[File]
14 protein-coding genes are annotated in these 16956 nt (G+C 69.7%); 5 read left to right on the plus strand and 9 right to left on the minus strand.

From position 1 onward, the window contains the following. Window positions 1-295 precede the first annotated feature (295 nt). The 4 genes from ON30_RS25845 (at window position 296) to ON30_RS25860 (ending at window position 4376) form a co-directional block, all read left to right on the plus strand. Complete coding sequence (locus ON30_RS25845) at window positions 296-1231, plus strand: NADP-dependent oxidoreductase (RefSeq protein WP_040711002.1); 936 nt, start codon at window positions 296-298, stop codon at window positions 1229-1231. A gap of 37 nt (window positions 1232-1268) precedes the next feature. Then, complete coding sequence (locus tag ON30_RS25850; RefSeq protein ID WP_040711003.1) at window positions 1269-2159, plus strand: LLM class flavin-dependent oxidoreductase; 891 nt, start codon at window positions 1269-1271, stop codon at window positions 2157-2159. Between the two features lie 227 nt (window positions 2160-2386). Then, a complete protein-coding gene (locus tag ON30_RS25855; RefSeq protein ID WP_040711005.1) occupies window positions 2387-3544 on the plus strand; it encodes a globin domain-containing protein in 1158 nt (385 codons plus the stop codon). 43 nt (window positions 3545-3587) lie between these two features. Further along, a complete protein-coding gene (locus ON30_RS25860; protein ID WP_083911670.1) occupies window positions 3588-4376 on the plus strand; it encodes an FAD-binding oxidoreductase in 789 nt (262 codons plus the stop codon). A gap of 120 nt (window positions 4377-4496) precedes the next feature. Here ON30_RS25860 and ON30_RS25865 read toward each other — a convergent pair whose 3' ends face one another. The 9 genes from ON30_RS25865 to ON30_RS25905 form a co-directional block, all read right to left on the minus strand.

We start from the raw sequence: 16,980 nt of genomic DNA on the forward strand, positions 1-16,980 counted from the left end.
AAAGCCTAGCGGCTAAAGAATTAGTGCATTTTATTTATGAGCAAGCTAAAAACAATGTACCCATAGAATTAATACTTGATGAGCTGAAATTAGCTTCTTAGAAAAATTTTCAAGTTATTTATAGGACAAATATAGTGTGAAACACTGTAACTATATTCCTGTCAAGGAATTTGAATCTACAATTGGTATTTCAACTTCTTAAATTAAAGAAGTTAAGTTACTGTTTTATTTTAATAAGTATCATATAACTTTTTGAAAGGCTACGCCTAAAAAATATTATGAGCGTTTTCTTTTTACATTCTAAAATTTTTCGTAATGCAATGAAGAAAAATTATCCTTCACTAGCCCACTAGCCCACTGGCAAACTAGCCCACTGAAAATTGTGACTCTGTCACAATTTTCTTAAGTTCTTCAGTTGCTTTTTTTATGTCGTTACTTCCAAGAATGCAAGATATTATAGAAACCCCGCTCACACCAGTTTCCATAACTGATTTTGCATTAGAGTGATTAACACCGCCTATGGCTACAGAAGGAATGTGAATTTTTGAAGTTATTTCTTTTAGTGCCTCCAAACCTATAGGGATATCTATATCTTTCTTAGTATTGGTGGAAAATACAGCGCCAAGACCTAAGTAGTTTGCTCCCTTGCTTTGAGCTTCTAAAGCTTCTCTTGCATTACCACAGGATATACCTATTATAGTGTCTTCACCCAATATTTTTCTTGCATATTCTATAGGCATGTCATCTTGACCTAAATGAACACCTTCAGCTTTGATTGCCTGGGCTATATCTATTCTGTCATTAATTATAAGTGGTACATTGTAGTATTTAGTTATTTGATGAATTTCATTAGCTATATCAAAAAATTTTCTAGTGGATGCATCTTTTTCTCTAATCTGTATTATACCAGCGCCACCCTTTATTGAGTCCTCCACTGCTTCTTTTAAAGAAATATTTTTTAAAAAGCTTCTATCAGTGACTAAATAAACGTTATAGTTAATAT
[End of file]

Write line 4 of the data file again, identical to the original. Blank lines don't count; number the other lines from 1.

AAAGCCTAGCGGCTAAAGAATTAGTGCATTTTATTTATGAGCAAGCTAAAAACAATGTACCCATAGAATTAATACTTGATGAGCTGAAATTAGCTTCTTAGAAAAATTTTCAAGTTATTTATAGGACAAATATAGTGTGAAACACTGTAACTATATTCCTGTCAAGGAATTTGAATCTACAATTGGTATTTCAACTTCTTAAATTAAAGAAGTTAAGTTACTGTTTTATTTTAATAAGTATCATATAACTTTTTGAAAGGCTACGCCTAAAAAATATTATGAGCGTTTTCTTTTTACATTCTAAAATTTTTCGTAATGCAATGAAGAAAAATTATCCTTCACTAGCCCACTAGCCCACTGGCAAACTAGCCCACTGAAAATTGTGACTCTGTCACAATTTTCTTAAGTTCTTCAGTTGCTTTTTTTATGTCGTTACTTCCAAGAATGCAAGATATTATAGAAACCCCGCTCACACCAGTTTCCATAACTGATTTTGCATTAGAGTGATTAACACCGCCTATGGCTACAGAAGGAATGTGAATTTTTGAAGTTATTTCTTTTAGTGCCTCCAAACCTATAGGGATATCTATATCTTTCTTAGTATTGGTGGAAAATACAGCGCCAAGACCTAAGTAGTTTGCTCCCTTGCTTTGAGCTTCTAAAGCTTCTCTTGCATTACCACAGGATATACCTATTATAGTGTCTTCACCCAATATTTTTCTTGCATATTCTATAGGCATGTCATCTTGACCTAAATGAACACCTTCAGCTTTGATTGCCTGGGCTATATCTATTCTGTCATTAATTATAAGTGGTACATTGTAGTATTTAGTTATTTGATGAATTTCATTAGCTATATCAAAAAATTTTCTAGTGGATGCATCTTTTTCTCTAATCTGTATTATACCAGCGCCACCCTTTATTGAGTCCTCCACTGCTTCTTTTAAAGAAATATTTTTTAAAAAGCTTCTATCAGTGACTAAATAAACGTTATAGTTAATAT